Based on the true story of American chess legend, Robert James Fischer who was known as “Bobby Fischer”, the film “Pawn Sacrifice” triumphs both as a character study and as a window into history. It also succeeds at metaphorically presenting chess as psychological warfare being waged behind the scenes.
It is a layered story in the backdrop of the Cold War between the Americans and Russians. The film has undercurrents of Capitalism versus Communism.
The narration leads us from Bobby Fischer’s days as a child, living with his mother and sister in Brooklyn to his worldwide chess rock star status. While the story traces his journey as a chess player, it basically focuses on him facing off with Russian Grandmaster, Boris Spassky at the World Chess Championship in Reykjavik in Iceland and at the same time facing his own paranoia.
Helping him steer his course towards victory is the patriotic American Paul Marshall (Michael Stuhlbarg), a manager-cum-lawyer of sorts and Father Lombardy (Peter Sarsgaard) a former chess player, who coached Bobby when he was younger. Together, these two loyal supporters ensure that the unpredictable Bobby stays grounded and focused on the game.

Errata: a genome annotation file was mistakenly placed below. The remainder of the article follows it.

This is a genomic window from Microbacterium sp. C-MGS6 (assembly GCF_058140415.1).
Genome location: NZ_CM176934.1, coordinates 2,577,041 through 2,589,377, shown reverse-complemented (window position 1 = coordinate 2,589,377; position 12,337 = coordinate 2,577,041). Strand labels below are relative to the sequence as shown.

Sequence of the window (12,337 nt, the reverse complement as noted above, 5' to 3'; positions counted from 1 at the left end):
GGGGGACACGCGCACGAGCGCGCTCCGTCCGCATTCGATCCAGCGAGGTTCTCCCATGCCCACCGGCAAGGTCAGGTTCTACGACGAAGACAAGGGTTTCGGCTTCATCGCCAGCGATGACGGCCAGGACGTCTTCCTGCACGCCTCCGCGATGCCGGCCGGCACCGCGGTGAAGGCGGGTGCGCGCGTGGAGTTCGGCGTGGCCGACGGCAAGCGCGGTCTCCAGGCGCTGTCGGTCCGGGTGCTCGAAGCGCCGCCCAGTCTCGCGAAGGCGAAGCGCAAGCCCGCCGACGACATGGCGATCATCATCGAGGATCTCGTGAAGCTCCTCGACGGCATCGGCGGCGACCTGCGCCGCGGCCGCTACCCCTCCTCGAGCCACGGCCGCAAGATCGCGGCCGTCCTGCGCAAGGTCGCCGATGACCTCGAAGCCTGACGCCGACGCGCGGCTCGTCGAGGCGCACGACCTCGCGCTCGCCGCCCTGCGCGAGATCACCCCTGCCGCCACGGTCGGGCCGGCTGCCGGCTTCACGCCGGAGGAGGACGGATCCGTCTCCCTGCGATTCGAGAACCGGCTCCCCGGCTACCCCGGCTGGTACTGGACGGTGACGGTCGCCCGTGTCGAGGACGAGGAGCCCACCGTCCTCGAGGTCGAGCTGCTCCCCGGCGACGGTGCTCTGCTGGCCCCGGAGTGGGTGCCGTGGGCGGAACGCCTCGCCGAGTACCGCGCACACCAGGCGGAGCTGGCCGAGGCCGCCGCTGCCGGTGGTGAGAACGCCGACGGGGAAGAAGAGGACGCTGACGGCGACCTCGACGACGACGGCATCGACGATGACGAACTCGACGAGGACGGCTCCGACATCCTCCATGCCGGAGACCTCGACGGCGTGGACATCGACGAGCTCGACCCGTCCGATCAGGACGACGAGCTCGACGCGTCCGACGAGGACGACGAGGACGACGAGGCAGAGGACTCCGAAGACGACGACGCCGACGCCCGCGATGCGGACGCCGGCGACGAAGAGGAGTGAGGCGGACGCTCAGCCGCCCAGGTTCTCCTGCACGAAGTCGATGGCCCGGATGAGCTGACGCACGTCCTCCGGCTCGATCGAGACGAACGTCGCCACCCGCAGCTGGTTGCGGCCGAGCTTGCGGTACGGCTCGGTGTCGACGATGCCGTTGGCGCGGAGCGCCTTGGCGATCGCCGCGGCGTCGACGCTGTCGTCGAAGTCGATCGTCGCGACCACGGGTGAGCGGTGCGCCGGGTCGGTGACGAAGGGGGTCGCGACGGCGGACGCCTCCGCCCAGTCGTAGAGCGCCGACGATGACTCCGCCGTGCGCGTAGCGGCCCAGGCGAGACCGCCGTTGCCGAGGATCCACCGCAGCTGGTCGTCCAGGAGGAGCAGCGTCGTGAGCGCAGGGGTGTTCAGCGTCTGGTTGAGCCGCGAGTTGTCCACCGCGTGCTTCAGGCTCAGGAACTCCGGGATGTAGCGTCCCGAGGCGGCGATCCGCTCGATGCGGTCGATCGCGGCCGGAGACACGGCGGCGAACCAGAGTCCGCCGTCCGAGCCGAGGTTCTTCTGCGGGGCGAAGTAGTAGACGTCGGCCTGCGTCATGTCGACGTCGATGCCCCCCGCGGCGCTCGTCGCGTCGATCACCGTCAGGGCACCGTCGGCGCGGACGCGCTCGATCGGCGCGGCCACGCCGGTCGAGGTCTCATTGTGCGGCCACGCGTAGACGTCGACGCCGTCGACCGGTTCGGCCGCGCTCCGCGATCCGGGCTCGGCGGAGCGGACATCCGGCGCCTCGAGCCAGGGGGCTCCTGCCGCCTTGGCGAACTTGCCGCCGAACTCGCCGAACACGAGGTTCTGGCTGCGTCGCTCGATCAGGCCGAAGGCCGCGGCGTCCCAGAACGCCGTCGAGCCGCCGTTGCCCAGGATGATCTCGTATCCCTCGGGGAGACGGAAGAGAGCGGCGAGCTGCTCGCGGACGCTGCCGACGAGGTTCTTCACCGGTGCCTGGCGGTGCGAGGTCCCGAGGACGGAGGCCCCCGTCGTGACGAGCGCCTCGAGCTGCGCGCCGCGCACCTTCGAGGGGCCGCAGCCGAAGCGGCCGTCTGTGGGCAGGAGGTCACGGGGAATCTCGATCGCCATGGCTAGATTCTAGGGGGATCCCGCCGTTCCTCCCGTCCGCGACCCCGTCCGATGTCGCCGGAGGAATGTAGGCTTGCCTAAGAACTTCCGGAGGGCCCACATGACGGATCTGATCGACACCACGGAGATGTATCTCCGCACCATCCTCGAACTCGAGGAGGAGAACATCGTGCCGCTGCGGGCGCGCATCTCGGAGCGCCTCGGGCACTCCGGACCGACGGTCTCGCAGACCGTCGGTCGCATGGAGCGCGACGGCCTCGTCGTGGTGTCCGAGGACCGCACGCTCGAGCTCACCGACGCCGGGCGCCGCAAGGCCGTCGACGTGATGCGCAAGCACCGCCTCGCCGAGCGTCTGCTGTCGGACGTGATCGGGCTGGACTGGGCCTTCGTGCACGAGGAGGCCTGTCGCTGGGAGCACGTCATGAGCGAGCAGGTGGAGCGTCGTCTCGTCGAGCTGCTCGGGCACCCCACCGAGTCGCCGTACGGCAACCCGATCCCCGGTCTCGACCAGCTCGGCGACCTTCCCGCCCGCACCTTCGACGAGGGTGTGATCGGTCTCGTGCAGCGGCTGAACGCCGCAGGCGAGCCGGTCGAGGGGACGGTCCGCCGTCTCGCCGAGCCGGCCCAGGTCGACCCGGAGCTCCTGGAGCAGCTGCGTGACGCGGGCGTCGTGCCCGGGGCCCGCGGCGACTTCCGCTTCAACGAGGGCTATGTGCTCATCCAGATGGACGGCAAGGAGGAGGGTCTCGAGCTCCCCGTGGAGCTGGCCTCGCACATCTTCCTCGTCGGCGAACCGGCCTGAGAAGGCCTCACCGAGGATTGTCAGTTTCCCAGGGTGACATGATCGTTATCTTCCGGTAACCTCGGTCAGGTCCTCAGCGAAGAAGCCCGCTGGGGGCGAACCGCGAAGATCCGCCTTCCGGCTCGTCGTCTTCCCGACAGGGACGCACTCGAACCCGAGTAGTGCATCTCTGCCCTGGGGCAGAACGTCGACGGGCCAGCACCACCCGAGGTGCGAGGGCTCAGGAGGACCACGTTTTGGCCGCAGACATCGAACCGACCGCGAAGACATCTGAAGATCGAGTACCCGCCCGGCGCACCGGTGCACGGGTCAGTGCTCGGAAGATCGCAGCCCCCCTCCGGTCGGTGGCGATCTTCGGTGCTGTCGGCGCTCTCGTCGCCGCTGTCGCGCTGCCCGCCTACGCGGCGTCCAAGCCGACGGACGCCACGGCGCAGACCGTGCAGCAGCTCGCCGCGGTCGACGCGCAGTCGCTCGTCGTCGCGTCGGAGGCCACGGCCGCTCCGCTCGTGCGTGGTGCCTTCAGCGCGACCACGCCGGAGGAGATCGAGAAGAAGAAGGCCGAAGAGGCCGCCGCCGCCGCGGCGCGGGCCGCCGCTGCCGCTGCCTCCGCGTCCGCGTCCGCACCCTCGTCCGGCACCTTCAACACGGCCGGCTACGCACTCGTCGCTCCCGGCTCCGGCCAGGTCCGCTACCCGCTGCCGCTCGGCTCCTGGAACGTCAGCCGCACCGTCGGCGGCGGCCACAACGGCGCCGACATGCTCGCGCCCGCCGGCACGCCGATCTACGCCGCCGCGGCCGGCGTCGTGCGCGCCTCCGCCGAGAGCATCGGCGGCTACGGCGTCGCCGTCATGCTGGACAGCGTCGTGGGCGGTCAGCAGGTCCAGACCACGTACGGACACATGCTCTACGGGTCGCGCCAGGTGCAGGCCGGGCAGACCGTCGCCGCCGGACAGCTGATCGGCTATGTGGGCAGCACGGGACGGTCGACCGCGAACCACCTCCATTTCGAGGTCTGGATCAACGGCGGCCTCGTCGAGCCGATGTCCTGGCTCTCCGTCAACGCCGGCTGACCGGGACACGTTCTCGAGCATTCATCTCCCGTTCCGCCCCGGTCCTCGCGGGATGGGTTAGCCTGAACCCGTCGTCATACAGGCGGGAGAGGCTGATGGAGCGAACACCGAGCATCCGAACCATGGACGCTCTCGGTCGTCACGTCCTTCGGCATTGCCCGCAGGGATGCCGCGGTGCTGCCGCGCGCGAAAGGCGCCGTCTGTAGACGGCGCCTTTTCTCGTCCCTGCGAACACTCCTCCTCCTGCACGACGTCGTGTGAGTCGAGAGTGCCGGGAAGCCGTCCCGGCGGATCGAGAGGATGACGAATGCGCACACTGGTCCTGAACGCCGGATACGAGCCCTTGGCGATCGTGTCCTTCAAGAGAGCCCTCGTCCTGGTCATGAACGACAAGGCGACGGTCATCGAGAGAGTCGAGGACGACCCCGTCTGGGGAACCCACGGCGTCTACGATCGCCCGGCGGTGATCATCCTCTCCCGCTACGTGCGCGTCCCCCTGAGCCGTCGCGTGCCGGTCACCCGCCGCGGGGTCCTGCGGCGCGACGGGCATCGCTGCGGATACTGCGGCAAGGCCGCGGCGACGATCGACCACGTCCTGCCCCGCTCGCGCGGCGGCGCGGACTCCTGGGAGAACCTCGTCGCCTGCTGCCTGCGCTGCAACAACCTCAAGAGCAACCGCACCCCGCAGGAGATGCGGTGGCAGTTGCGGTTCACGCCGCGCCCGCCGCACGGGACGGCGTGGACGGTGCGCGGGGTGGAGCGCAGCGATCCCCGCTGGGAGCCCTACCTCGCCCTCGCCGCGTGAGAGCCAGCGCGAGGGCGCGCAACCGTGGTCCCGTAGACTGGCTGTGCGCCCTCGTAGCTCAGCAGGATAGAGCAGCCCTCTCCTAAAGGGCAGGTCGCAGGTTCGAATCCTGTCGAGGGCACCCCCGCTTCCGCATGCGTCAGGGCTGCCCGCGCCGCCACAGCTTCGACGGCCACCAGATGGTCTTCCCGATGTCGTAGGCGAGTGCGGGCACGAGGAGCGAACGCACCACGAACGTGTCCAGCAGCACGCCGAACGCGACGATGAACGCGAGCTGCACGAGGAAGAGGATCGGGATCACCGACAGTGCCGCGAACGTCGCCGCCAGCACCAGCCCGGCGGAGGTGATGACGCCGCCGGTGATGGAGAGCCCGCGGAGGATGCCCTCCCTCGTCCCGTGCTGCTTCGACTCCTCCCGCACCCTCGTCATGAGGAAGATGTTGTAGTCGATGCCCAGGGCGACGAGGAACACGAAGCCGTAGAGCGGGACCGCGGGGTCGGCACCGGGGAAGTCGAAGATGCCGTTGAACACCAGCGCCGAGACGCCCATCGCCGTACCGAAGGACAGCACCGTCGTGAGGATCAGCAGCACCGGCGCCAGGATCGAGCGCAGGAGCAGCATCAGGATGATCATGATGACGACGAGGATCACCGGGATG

In one of his strongest and most impressive performances, Maguire goes all out on Fischer’s quirks and insecurities. Although Fischer is unquestionably a genius, he’s not an easy person to like, and Maguire brilliantly gets that point across. He hooks you with a fascinatingly gripping performance as the chess master.
As Spassky, Schreiber delivers a layered performance that masterfully transcends the cliche of the stoic, determined Russian. Stuhlbarg and Sarsgaard are both captivating and keep the audience involved. And Lily Rabe, Robin Weigert lend the intimate, emotional note to the otherwise cold narration.
But what keeps you glued to the screen is Director Zwicks detailing of the scenes and the taut screenplay. He stimulates excitement by focusing compulsively on shots of the players clicking their game clocks back and forth, the pieces shifting on the board and scenes of Fischer mentally going through his games.
Also the black-and-white along with sepia tones and grainy frames evoke an earlier era.
Overall, the film is sufficiently stimulating and craftily mounted, not as a chess film, biopic or a documentary, but as a pure Hollywood celebrity film which delves into human interest and conflict.